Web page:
Private: Learning Math: Measurement
Angle Measurement Part B: Angles in Polygons
Session 4, Part B
In This Part
- Classifying by Measure
- Other Classifications
- Measuring Angles
- Sums of Angles in Polygons
Classifying by Measure
Print several copies of the sample polygons (PDF) and cut out the polygons. These are based on Power Polygons, a set of 15 different plastic polygons, each marked with a letter.
There are numerous ways of classifying angles. One way is according to their measures.
Identify a polygon that has at least one of the following angles:
a. Acute angle (an angle between 0 and 90 degrees)
b. Right angle (an angle equal to 90 degrees)
c. Obtuse angle (an angle between 90 and 180 degrees)
a. Without using a protractor, find two obtuse angles. Are they in the same polygon? How did you identify them? What do you notice about the other angles in the polygon(s) that has or have an obtuse angle?
b. Find a polygon with two or more acute angles.
c. Find a polygon with two or more obtuse angles.
d. Find a polygon with two or more right angles.
e. Can a triangle have two obtuse angles? Why or why not?
f. Can a triangle have two right angles? Why or why not?
Try to draw a triangle with two right angles or two obtuse angles. What happens?
Which polygons are equilateral triangles (all three sides are equal), isosceles triangles (two sides are equal), or scalene triangles (no sides are equal)? What can you say about the angles in each of these triangles?
Another way to classify angles is by their relationship to other angles. As you work on the types of classifications in Problems B4 and B5, think about the key relationships between angles.
The types of angles you will be looking at in Problems B4 and B5 are easily shown on two parallel lines cut by a transversal. You can use several copies of the same polygon and place them together to form parallel lines that are cut by a transversal.
Use two or more polygons to illustrate the angles below:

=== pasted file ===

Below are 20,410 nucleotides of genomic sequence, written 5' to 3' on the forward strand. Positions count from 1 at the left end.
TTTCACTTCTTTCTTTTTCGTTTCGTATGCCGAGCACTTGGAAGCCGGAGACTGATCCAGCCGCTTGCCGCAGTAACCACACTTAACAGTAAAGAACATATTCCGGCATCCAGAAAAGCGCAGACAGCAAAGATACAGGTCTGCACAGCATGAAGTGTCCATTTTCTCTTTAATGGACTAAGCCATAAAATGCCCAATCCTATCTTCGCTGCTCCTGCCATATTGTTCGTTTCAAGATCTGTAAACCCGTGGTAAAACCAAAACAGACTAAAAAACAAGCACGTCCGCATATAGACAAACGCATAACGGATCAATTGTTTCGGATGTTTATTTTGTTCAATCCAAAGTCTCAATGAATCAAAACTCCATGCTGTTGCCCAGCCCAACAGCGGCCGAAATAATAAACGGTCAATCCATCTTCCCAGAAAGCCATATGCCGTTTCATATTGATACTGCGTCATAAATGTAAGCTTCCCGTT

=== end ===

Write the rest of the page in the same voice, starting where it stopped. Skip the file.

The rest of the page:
- Supplementary angles (the sum of their measures equals 180 degrees)
- Complementary angles (the sum of their measures equals 90 degrees)
- Congruent angles (their angle measurement is the same)
- Adjacent angles (they share a common vertex and side)
Use two or more polygons to illustrate the angles below, and explain how you would justify that some of the angles are congruent:
- Vertical angles (the angles formed when two lines intersect; in the figure above, ad, cb, eh, and fg are pairs of vertical angles, and the angle measures in each pair are equal)
- Corresponding angles (the angles formed when a transversal cuts two parallel lines; in the figure above, ae, bf, cg, and dh are pairs of corresponding angles, and the angle measures in each pair are equal)
- Alternate interior angles (the angles formed when a transversal cuts two parallel lines; in the figure above, cf and de are pairs of alternate interior angles, and the angle measures in each pair are equal)
Find one or more polygons you can use to see examples of the following angles:
- Central angles (for regular polygons, the central angle has its vertex at the center of the polygon, and its rays go through any two adjacent vertices)
- Interior or vertex angles (an angle inside a polygon that lies between two sides)
- Exterior angles (an angle outside a polygon that lies between one side and the extension of its adjacent side):
Angle measurement is recorded in degrees. Using only the polygons (no protractor! no formulas!) and logical reasoning, determine the measure of each of the angles in the polygons, and record your measures in the table. Be able to explain how you determined the angle size.